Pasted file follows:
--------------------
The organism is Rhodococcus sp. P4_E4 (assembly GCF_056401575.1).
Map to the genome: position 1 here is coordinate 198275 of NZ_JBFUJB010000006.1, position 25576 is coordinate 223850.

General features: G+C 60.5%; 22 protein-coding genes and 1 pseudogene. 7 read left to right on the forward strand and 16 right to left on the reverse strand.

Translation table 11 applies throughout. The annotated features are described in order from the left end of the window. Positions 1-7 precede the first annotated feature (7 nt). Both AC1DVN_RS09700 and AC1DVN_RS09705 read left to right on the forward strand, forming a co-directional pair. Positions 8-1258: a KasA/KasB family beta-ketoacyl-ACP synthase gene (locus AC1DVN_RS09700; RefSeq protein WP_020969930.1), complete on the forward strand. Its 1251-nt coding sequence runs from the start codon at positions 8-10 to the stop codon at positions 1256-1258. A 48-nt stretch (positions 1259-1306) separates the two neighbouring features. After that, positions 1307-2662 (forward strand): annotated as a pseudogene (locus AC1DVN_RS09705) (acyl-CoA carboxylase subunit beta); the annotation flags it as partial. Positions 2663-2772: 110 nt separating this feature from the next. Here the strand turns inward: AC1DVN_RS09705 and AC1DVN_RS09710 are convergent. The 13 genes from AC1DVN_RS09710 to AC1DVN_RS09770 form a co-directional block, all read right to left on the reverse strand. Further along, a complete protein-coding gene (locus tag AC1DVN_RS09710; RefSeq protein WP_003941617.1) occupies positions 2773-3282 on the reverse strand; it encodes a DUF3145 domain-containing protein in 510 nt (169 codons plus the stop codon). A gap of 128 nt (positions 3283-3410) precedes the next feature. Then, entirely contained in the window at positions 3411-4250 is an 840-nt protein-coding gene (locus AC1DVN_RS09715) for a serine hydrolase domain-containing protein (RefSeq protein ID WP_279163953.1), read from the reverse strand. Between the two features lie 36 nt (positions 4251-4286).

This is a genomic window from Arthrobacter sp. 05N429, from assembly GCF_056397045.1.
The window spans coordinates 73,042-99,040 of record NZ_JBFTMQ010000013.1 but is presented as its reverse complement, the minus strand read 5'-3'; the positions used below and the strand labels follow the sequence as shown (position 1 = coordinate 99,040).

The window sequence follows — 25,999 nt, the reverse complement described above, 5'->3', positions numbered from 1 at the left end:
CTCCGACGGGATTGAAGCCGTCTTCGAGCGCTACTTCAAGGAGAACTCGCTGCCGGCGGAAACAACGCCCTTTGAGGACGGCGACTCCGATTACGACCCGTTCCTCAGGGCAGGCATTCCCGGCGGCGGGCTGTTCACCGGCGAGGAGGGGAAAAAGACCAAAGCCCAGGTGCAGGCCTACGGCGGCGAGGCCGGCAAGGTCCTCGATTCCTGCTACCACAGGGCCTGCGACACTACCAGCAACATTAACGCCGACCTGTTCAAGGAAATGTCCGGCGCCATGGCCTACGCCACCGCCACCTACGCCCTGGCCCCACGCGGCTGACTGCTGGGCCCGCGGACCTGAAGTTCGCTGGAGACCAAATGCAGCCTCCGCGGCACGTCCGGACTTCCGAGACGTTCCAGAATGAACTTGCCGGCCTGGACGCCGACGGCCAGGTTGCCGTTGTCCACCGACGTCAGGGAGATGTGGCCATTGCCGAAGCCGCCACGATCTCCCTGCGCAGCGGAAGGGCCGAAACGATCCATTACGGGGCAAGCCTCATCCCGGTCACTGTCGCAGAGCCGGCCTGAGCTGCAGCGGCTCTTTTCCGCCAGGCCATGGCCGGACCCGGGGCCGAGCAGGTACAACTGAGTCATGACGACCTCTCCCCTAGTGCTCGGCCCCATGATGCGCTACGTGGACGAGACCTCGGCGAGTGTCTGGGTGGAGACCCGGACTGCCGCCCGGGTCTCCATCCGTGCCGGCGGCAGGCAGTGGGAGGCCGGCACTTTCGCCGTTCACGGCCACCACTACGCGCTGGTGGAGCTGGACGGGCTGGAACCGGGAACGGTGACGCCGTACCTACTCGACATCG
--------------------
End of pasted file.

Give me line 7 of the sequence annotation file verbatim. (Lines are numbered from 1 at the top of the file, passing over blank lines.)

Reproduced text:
The window sequence follows — 25,999 nt, the reverse complement described above, 5'->3', positions numbered from 1 at the left end: